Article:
We tackled some big projects in the first six months, but only begun to get to the garden as the year came to a close.  There is more than enough for the year ahead, a lifetime, and probably beyond!

Here’s the garden part of the story, bit by bit.

We’ll fast forward to the spoiler.  We worked with a nature-friendly design company to help envision and plant the front foundation bed.

Through a series of issues, some on their side and another on ours (the 100+ year-old water main to the main road had corroded to the point of leaking and needed to be replaced in November — a big, ugly scar up the middle of the yard that will remain until we can replant in the Spring), this part of the garden went in on the cusp of winter.  We’ll have to see how that fares when spring comes around given the extremely cold winter we’ve had this year. More on the front bed in a future post.

The other gardening endeavor was tackling the seemingly endless litany of invasive plants and stuff gone amuck in the bordering areas.  Truly astounding how much there is around the wooded areas. We’re working to restore those areas so the woodlands can thrive.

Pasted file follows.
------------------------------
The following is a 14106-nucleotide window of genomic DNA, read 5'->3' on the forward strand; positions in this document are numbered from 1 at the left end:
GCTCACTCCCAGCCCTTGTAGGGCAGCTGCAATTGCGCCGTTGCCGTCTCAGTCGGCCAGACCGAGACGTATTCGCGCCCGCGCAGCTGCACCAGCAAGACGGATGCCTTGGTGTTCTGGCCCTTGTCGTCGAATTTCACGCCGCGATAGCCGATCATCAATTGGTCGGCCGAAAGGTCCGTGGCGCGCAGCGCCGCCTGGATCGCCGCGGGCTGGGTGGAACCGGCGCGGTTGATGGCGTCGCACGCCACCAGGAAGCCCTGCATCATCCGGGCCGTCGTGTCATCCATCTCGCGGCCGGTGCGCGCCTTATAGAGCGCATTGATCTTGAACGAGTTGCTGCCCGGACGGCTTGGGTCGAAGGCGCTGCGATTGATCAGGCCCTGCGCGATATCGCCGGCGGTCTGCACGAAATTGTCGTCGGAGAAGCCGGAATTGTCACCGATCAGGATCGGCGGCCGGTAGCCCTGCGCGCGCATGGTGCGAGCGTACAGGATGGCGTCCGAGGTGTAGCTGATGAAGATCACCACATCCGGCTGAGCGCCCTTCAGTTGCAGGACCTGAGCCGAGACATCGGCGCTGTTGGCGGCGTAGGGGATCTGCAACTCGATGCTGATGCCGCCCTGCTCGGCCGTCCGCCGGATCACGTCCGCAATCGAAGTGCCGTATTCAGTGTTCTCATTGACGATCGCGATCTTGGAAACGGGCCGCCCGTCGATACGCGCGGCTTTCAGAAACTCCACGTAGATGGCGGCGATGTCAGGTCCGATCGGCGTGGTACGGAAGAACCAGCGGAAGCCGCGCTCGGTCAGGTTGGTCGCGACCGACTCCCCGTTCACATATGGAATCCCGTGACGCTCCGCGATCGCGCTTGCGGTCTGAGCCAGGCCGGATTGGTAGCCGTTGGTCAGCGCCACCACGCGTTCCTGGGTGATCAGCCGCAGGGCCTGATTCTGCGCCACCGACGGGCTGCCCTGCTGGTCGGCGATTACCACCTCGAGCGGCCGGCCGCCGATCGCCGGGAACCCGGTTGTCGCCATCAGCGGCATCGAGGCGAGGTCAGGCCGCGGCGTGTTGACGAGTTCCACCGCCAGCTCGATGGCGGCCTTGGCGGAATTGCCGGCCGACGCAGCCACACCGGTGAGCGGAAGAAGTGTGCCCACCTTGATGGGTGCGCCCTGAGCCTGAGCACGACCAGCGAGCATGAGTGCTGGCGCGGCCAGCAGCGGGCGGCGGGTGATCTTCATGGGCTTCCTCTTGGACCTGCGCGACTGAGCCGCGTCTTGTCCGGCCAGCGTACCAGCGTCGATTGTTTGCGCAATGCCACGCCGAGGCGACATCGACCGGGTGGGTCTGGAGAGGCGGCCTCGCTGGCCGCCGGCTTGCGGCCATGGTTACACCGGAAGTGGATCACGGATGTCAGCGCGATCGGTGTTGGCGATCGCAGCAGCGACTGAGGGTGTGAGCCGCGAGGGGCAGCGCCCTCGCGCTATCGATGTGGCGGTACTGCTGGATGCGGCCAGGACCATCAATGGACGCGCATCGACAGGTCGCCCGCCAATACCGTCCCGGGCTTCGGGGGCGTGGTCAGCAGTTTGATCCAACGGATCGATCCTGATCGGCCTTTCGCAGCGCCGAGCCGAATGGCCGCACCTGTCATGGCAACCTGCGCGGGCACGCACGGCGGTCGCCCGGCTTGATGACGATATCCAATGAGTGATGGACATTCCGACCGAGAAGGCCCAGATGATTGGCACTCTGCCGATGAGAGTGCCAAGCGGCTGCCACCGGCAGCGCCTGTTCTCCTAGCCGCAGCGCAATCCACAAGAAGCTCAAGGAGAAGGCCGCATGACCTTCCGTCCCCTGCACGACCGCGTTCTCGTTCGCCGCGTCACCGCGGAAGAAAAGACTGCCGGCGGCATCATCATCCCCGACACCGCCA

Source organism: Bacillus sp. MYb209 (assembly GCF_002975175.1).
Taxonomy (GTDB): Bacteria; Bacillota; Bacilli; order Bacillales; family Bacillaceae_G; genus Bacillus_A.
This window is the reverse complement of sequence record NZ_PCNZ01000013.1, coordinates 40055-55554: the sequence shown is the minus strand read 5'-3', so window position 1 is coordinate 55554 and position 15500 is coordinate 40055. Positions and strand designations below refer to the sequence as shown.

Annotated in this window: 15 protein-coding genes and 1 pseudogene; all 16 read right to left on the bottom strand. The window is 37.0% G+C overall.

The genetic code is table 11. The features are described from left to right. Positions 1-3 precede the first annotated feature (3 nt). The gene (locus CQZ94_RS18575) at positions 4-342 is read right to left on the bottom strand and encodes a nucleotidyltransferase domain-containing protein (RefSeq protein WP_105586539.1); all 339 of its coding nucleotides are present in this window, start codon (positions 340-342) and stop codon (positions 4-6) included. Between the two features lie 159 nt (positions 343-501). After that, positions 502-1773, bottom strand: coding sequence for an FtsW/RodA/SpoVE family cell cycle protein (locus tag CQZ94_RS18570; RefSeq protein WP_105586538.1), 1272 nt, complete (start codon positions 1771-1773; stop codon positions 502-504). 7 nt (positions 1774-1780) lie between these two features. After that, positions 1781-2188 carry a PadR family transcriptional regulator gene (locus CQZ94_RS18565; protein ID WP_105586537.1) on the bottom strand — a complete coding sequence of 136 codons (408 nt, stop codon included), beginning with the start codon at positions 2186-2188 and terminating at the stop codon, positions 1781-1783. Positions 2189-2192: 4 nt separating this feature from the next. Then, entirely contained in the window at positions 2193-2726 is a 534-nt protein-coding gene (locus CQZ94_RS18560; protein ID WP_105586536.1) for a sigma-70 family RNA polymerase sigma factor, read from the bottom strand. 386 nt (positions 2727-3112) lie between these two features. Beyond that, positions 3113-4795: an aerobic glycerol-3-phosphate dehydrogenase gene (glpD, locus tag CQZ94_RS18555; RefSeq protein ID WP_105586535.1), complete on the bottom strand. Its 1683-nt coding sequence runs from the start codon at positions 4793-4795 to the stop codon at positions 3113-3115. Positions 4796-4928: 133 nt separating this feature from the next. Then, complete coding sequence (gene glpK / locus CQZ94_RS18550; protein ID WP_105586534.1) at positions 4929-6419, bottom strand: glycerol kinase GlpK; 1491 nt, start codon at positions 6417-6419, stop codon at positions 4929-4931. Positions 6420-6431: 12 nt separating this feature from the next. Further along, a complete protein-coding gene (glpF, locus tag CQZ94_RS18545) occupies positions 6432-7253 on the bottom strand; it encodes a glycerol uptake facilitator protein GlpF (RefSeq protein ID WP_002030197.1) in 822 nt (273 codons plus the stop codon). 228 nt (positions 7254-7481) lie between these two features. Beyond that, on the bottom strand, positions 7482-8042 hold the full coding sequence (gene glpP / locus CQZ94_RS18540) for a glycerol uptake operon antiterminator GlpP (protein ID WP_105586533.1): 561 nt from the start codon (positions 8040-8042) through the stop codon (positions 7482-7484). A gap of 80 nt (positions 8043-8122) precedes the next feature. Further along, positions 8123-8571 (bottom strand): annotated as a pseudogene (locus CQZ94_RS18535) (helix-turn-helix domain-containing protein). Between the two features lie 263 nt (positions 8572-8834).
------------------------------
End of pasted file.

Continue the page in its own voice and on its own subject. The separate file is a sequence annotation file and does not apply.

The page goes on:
Japanese stilt grass. Beggar’s lice (hackelia virginiana), elbowing out other plants in the area, with seeds that stick to everything you’re wearing and are nearly impossible to get out.  Small, very thorny black locust suckers from an ancient stump. Garlic mustard. These are just a few of the gifts that awaited us.  Lots of hand pulling and lots of cutting involved.  They will most certainly come back again given that seeds live on for years in the soil.  M spent some time forging a small path through the back forest, which is over-run with berberis, a landscape shrub that can be very invasive if it gets into the woodland ecosystem.

Below all of this, when the time comes to plant, are rocks, rocks and more rocks in a clay soil base.  It’s all in a day’s work and I’m up for the challenge.

I’ve been ordering native shade perennials that do well under black walnuts in quantities that go well beyond the tiny garden in our old suburban house.  “Scale” is the key to planning when it comes to our new home.

I could literally garden every weekend of Spring, Summer and Fall and there will be much left. But I look forward to it, as only a gardener could.  The progress so far has been satisfying ,anyway!